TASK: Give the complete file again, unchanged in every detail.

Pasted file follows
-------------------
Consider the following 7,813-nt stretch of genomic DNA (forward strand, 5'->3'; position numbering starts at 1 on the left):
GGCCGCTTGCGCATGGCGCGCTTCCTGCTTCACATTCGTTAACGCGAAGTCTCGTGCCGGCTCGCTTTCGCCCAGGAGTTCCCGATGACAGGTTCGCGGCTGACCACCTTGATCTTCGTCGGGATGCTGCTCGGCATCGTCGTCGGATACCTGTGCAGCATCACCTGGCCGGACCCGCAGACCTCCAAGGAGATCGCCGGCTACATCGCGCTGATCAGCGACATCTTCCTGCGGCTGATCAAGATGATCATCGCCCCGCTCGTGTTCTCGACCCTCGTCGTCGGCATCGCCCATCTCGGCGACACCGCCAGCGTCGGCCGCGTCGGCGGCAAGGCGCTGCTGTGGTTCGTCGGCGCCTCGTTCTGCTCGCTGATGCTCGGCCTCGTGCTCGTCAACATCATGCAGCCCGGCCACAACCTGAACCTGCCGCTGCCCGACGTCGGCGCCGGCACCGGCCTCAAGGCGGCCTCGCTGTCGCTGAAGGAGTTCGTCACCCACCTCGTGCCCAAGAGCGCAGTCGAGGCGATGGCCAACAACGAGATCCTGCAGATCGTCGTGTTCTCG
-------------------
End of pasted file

Consider the following 7,813-nt stretch of genomic DNA (forward strand, 5'->3'; position numbering starts at 1 on the left):
GGCCGCTTGCGCATGGCGCGCTTCCTGCTTCACATTCGTTAACGCGAAGTCTCGTGCCGGCTCGCTTTCGCCCAGGAGTTCCCGATGACAGGTTCGCGGCTGACCACCTTGATCTTCGTCGGGATGCTGCTCGGCATCGTCGTCGGATACCTGTGCAGCATCACCTGGCCGGACCCGCAGACCTCCAAGGAGATCGCCGGCTACATCGCGCTGATCAGCGACATCTTCCTGCGGCTGATCAAGATGATCATCGCCCCGCTCGTGTTCTCGACCCTCGTCGTCGGCATCGCCCATCTCGGCGACACCGCCAGCGTCGGCCGCGTCGGCGGCAAGGCGCTGCTGTGGTTCGTCGGCGCCTCGTTCTGCTCGCTGATGCTCGGCCTCGTGCTCGTCAACATCATGCAGCCCGGCCACAACCTGAACCTGCCGCTGCCCGACGTCGGCGCCGGCACCGGCCTCAAGGCGGCCTCGCTGTCGCTGAAGGAGTTCGTCACCCACCTCGTGCCCAAGAGCGCAGTCGAGGCGATGGCCAACAACGAGATCCTGCAGATCGTCGTGTTCTCG